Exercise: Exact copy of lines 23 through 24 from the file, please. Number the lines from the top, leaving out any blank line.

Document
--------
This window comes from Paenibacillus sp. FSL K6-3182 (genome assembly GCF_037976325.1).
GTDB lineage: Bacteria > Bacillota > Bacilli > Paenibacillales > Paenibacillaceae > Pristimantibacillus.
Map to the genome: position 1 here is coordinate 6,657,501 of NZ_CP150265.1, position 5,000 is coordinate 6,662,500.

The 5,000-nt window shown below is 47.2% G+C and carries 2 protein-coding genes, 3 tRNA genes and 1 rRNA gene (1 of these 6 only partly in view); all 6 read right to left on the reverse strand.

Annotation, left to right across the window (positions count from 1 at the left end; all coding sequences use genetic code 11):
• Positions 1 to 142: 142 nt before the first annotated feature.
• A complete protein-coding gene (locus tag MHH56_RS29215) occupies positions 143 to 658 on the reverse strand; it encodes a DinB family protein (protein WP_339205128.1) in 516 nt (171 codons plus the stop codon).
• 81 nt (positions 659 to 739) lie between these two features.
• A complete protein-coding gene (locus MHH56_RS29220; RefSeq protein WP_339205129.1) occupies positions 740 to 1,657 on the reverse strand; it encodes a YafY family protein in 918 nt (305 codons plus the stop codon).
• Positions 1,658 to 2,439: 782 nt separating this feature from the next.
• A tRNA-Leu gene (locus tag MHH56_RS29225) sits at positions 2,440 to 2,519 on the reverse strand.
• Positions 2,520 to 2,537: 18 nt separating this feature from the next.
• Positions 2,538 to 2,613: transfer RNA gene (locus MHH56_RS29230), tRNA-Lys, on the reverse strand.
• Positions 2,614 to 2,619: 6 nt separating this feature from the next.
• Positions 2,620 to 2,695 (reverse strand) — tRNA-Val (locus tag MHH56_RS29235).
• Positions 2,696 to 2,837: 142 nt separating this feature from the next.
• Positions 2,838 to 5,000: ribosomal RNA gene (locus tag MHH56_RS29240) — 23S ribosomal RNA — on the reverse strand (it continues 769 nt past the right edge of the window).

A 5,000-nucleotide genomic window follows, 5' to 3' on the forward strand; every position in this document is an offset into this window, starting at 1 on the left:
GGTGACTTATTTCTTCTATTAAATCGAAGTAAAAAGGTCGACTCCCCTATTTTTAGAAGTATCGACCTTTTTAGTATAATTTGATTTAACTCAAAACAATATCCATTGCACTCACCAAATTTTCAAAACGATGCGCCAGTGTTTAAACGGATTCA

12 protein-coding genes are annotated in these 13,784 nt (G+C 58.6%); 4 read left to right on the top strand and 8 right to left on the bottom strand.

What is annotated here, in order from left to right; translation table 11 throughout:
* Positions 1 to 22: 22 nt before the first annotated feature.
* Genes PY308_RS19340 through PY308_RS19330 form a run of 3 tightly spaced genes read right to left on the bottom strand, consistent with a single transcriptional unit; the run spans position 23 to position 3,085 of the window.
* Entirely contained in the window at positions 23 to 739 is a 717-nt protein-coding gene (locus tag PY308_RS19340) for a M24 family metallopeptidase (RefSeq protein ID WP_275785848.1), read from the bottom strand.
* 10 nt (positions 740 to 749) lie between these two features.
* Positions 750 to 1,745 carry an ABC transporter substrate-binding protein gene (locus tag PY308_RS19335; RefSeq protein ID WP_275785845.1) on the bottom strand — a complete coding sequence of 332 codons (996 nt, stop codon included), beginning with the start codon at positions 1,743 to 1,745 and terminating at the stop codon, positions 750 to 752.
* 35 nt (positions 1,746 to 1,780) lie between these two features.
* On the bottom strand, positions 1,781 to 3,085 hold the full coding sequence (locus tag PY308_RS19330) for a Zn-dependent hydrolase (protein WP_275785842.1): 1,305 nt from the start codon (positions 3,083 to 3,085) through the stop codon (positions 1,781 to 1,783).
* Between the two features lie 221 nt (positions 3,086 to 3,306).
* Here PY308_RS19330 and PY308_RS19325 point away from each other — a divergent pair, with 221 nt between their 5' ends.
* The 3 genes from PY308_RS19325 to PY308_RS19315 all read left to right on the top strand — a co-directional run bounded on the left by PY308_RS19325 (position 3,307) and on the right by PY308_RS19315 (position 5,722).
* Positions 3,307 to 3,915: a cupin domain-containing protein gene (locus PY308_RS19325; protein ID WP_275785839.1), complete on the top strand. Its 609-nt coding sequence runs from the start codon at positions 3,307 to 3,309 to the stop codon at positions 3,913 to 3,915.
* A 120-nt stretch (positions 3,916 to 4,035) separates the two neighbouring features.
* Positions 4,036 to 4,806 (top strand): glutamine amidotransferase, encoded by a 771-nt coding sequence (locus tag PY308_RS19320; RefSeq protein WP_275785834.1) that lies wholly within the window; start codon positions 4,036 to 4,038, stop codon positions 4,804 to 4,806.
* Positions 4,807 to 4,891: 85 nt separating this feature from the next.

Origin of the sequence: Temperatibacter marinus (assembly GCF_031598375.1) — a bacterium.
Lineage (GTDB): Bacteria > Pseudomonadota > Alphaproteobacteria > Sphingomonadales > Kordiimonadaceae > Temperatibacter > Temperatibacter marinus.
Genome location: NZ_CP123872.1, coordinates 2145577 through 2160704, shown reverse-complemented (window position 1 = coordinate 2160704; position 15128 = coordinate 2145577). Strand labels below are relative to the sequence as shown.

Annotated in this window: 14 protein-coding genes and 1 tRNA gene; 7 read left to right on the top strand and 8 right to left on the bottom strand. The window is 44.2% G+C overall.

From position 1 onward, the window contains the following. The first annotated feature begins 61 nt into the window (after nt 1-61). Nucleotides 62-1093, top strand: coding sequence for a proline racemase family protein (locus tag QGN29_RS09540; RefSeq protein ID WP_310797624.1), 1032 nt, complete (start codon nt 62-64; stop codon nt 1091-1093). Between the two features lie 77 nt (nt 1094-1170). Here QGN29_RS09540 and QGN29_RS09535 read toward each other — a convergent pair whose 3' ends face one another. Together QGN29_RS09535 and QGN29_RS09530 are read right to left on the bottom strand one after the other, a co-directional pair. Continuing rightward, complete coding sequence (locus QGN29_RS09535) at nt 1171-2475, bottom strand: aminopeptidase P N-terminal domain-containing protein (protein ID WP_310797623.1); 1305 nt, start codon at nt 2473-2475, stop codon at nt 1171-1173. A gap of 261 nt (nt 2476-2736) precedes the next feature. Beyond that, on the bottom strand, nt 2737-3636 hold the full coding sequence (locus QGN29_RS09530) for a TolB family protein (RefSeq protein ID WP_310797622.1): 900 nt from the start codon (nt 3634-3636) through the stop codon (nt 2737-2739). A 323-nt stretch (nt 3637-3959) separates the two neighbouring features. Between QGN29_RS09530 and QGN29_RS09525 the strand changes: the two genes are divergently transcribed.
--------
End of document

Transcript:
* Genes PY308_RS19340 through PY308_RS19330 form a run of 3 tightly spaced genes read right to left on the bottom strand, consistent with a single transcriptional unit; the run spans position 23 to position 3,085 of the window.
* Entirely contained in the window at positions 23 to 739 is a 717-nt protein-coding gene (locus tag PY308_RS19340) for a M24 family metallopeptidase (RefSeq protein ID WP_275785848.1), read from the bottom strand.